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TCC secures seventh consecutive grant aimed to help veterans transition to careers in trucking

Tidewater Community College received a seventh federal grant to help train military veterans and their spouses for careers in trucking.

The U.S. Department of Transportation Federal Motor Carrier Safety Administration (FMCSA) recently awarded TCC a $94,842 grant, which will be administered by the college’s Center for Military and Veterans Education (CMVE).

“So far we’ve helped more than 200 transitioning military, veterans and dependents train for a career in trucking at no cost to them,” said Alesia Wroten, veteran resource liaison with TCC’s CMVE.  “We are grateful to be one of two schools in Virginia to receive this funding, especially as the need for trained truck drivers is growing nationwide.”

TCC alum Tim Raub is a Navy veteran who now drives trucks.
Navy veteran Tim Raub earned his Truck Driver certificate at TCC.

According to the American Trucking Association, the United States will be short 175,000 drivers by 2026. A lack of drivers continues to make goods more expensive and delays orders as freight rates are climbing.

According to the Bureau of Labor Statistics, the average age of a commercial truck driver is 55 years old. A significant percentage of these drivers will retire over the next 10 years.

TCC is one of 21 educational institutions that received funds from the $2 million federal grant to help train veterans for jobs as commercial bus and truck drivers.

Since TCC received its first grant in 2014, 220 veterans and spouses have enrolled in the Truck Driving program.

TCC students have a 98% pass rate on the DMV tests for commercial licenses.

Recipients of the grant pay nothing to complete the one-semester, 16-credit certificate. Students learn how to drive a truck in state-of-the-art simulators that allow them to practice in varied road and weather conditions. The program includes 140 hours of on-the-road training. Course work qualifies students to obtain the Class A CDL (commercial driver’s license) from the Virginia Department of Motor Vehicles.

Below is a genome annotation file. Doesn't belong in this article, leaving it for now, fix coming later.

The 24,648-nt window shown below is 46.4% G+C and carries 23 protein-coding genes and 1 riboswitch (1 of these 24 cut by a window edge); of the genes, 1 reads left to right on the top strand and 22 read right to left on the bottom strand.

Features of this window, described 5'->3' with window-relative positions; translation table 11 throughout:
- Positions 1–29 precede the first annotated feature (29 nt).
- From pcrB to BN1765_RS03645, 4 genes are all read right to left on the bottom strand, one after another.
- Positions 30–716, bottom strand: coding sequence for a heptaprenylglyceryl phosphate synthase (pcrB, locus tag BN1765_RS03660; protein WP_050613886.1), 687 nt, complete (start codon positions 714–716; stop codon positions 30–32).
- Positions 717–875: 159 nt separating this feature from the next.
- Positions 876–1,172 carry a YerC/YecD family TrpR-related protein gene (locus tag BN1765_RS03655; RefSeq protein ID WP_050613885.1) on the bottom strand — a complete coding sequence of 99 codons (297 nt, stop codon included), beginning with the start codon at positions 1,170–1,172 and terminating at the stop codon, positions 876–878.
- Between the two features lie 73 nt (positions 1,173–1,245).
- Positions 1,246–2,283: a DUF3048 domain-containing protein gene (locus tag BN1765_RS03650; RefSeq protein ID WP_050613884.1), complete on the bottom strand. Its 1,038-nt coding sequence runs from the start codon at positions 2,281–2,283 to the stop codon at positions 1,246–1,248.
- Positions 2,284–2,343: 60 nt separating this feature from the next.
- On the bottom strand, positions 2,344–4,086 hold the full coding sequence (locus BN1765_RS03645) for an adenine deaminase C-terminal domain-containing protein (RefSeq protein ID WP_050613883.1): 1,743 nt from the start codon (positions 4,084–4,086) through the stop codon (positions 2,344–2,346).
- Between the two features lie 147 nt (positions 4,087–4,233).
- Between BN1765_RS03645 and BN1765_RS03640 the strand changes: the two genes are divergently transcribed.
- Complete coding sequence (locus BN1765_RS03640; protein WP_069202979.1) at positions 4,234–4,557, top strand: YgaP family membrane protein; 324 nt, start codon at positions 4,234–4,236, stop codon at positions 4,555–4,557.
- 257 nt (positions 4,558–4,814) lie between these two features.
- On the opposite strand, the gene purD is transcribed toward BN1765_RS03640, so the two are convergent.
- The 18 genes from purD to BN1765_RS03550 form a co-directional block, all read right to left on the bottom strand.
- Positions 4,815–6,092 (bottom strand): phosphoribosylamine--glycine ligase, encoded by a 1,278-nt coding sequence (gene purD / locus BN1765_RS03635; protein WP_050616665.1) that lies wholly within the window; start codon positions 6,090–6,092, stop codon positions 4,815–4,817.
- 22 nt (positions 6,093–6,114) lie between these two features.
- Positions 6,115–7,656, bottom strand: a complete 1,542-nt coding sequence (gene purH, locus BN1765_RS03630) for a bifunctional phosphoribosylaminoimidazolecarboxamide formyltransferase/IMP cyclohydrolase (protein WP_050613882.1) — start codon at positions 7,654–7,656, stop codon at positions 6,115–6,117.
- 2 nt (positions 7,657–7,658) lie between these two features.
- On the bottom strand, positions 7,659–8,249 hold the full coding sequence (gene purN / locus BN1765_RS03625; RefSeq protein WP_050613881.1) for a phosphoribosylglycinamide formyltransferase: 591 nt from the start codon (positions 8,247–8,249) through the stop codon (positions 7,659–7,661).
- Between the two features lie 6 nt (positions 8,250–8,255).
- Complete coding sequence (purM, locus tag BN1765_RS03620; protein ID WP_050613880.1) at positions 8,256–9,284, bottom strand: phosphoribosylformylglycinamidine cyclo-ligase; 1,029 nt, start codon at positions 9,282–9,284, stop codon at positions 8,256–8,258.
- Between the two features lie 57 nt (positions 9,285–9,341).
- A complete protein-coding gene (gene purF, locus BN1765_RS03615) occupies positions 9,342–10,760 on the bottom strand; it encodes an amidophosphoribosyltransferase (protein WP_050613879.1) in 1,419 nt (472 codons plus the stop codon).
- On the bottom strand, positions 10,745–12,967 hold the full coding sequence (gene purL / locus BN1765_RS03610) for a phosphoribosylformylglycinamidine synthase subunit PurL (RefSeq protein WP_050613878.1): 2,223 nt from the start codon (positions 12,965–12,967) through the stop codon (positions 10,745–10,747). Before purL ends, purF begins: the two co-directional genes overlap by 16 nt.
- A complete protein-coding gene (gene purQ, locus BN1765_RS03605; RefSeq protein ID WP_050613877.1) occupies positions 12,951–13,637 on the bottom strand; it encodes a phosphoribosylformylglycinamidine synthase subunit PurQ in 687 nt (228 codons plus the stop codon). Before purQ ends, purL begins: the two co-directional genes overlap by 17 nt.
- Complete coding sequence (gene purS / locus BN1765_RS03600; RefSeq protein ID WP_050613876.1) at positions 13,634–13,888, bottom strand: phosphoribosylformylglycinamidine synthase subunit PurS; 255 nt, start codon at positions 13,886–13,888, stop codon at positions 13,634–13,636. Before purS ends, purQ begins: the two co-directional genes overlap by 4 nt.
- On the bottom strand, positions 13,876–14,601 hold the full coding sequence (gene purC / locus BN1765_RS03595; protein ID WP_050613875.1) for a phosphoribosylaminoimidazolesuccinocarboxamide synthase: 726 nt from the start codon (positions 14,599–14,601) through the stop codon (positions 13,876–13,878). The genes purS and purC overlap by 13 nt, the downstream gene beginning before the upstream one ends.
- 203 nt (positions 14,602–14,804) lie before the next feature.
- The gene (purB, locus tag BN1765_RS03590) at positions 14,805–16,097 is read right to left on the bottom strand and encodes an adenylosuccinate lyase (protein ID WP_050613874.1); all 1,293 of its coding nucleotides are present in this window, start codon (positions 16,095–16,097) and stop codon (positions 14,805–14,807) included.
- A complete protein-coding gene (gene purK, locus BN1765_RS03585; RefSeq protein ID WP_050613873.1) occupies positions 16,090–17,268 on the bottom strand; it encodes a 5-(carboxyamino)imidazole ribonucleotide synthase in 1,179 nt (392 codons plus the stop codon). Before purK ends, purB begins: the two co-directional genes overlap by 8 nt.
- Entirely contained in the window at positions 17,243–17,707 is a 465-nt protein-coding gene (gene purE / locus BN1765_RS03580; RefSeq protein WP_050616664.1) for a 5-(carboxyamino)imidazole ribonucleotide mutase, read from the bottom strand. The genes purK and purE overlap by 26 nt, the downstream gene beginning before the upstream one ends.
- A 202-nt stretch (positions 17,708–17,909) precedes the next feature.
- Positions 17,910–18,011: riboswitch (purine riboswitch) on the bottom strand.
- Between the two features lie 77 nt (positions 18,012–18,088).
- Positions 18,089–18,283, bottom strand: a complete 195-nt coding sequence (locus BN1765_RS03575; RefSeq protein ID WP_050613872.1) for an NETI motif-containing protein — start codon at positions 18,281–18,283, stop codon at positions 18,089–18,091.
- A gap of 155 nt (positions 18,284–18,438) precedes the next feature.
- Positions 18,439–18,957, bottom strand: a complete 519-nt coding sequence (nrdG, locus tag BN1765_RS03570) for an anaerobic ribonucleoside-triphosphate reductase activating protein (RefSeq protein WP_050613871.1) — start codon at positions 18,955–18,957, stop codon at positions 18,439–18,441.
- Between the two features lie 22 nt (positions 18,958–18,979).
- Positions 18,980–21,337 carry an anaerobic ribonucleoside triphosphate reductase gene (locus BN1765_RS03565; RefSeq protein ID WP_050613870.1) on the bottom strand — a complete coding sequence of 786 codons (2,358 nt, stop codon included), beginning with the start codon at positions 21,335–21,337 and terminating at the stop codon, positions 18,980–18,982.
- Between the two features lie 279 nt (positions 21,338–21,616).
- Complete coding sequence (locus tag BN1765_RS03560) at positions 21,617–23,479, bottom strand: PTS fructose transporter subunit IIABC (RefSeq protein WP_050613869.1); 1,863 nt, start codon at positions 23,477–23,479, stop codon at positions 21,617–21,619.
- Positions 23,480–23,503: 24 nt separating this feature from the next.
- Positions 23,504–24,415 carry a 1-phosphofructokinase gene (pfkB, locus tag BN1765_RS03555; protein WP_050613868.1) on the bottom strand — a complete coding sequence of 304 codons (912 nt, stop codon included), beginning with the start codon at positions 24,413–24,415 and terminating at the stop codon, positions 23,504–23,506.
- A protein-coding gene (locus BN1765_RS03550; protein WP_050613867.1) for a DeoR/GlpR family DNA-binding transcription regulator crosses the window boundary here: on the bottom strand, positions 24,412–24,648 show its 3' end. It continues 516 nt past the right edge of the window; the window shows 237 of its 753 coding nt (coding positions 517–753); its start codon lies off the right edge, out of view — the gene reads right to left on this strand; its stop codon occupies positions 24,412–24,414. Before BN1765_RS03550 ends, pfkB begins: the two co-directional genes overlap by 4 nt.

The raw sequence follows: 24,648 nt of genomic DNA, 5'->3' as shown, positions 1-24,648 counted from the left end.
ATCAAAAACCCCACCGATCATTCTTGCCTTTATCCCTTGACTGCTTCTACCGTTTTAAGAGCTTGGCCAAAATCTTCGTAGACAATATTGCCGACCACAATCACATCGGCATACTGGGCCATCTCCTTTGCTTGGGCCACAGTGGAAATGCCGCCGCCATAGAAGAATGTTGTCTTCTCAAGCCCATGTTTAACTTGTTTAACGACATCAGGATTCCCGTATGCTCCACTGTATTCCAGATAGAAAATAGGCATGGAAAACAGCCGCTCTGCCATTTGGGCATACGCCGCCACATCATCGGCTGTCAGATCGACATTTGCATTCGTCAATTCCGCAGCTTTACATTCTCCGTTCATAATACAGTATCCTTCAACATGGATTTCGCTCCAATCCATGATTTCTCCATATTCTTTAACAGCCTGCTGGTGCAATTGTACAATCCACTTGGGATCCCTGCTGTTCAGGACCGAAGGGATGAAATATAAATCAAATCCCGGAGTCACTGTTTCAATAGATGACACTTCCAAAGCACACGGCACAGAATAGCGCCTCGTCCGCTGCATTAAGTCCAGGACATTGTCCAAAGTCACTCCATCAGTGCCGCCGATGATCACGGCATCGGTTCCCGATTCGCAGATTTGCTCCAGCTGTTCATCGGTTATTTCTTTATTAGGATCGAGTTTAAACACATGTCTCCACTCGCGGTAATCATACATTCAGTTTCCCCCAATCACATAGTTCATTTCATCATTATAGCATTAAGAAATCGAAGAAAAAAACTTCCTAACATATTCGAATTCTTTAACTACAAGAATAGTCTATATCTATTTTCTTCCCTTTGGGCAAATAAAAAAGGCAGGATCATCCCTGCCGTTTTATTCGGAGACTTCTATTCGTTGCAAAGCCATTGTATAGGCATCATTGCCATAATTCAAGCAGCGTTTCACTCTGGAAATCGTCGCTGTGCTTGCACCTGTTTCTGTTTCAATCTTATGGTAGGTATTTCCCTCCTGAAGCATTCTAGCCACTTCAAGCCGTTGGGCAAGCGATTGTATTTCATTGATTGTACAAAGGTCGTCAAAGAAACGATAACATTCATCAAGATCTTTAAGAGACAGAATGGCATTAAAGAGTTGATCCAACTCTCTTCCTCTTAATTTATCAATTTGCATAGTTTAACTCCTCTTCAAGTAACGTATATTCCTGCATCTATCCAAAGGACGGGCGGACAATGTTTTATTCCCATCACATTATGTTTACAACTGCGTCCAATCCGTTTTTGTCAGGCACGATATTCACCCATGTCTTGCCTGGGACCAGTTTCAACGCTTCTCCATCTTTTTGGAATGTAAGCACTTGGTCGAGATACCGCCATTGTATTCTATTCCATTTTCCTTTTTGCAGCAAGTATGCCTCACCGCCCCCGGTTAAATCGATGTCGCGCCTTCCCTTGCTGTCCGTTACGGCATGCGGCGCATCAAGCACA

Classes are taught at the Center for Workforce Solutions on College Drive in northern Suffolk. Day, evening and weekend sessions are available.

Contact Alesia Wroten, at or 757-822-7714, for information on qualifying for the grant program.

Veteran student giving back as SVA president

Romeo Sarmiento has a message for military-related students at Tidewater Community College.

“You are not alone. Your service is remembered. There is a place for you at TCC.”

Sarmiento spent seven years in the U.S. Marines as a demolition expert. He deployed three times across 13 countries. During his last tour of duty, he was a combat instructor at the Marine Corps training base in Quantico, Virginia. Training newly commissioned Marine officers is what motivated him to pursue a college degree.

Romeo Sarmiento on TCC’s Norfolk Campus.

“I understand what it’s like to get out of the service and start college. It’s no easy feat making the transition,” he said. “But having a community around you, connecting with faculty, staff and other students is key. I know from my time at TCC, if I ever need help I can get it whether it’s from a tutor or advisor or a dean.”

Sarmiento is giving back as president of TCC’s Student Veterans of America (SVA) chapter through the colleges’ Center for Military and Veterans Education. SVA provides resources, support and advocacy to ensure student veterans can connect, expand their skills, and ultimately achieve their academic and personal goals.

For Sarmiento, it’s important to support other veterans because when you serve together you become family. “We engage veterans by bringing in experts to talk about areas of concern like disability services and other resources for veterans,” he said. “Most importantly we provide a voice for veterans on campus.”

Sarmiento came to TCC in the spring of 2021 and is using his Post 9/11 GI Bill to pay for college.  “I wanted to get a fundamental understanding of being a college student, to sort of get my feet wet,” he said.

Sarmiento with WTKR-TV reporter Erica Greenway talking about TCC being named a “Best for Vets” school by Military Times.

Sarmiento started taking 21 credits as an Accelerated Degree student. He is now working on two degrees – one in general studies and the other in business administration. After TCC he has his sights set on the University of Virginia’s school of commerce and is considering a career in banking or management consulting.

“There’s always a misconception that a community college is not going to deliver the same value. For me, it was better because I was able to connect with professors who are working full-time in their fields and bringing all of that knowledge into the classroom.”

Working full-time and earning a 4.0 GPA at TCC has been challenging for Sarmiento, but he says it’s also been 100% worth it.